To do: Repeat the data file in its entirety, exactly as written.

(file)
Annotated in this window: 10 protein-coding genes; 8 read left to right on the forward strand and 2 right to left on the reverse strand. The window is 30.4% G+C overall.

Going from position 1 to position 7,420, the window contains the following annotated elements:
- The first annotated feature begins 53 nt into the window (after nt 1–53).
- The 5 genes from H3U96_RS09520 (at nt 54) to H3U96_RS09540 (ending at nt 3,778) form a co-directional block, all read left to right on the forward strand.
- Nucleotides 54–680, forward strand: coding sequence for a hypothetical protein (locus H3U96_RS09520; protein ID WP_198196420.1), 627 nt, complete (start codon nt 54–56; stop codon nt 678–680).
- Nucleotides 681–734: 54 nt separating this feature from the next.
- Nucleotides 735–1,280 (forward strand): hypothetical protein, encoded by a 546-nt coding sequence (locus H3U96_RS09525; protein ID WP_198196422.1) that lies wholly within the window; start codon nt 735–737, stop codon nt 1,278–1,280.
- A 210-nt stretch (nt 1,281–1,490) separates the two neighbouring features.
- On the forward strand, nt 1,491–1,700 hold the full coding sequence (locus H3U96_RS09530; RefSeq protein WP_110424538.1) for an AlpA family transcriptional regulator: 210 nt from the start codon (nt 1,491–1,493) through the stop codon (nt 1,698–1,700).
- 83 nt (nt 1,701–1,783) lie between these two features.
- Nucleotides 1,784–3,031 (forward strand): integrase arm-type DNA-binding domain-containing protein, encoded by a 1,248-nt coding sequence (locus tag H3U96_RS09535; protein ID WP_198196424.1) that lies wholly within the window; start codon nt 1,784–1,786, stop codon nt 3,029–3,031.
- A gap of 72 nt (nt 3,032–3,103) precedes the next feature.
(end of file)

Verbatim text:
Annotated in this window: 10 protein-coding genes; 8 read left to right on the forward strand and 2 right to left on the reverse strand. The window is 30.4% G+C overall.

Going from position 1 to position 7,420, the window contains the following annotated elements:
- The first annotated feature begins 53 nt into the window (after nt 1–53).
- The 5 genes from H3U96_RS09520 (at nt 54) to H3U96_RS09540 (ending at nt 3,778) form a co-directional block, all read left to right on the forward strand.
- Nucleotides 54–680, forward strand: coding sequence for a hypothetical protein (locus H3U96_RS09520; protein ID WP_198196420.1), 627 nt, complete (start codon nt 54–56; stop codon nt 678–680).
- Nucleotides 681–734: 54 nt separating this feature from the next.
- Nucleotides 735–1,280 (forward strand): hypothetical protein, encoded by a 546-nt coding sequence (locus H3U96_RS09525; protein ID WP_198196422.1) that lies wholly within the window; start codon nt 735–737, stop codon nt 1,278–1,280.
- A 210-nt stretch (nt 1,281–1,490) separates the two neighbouring features.
- On the forward strand, nt 1,491–1,700 hold the full coding sequence (locus H3U96_RS09530; RefSeq protein WP_110424538.1) for an AlpA family transcriptional regulator: 210 nt from the start codon (nt 1,491–1,493) through the stop codon (nt 1,698–1,700).
- 83 nt (nt 1,701–1,783) lie between these two features.
- Nucleotides 1,784–3,031 (forward strand): integrase arm-type DNA-binding domain-containing protein, encoded by a 1,248-nt coding sequence (locus tag H3U96_RS09535; protein ID WP_198196424.1) that lies wholly within the window; start codon nt 1,784–1,786, stop codon nt 3,029–3,031.
- A gap of 72 nt (nt 3,032–3,103) precedes the next feature.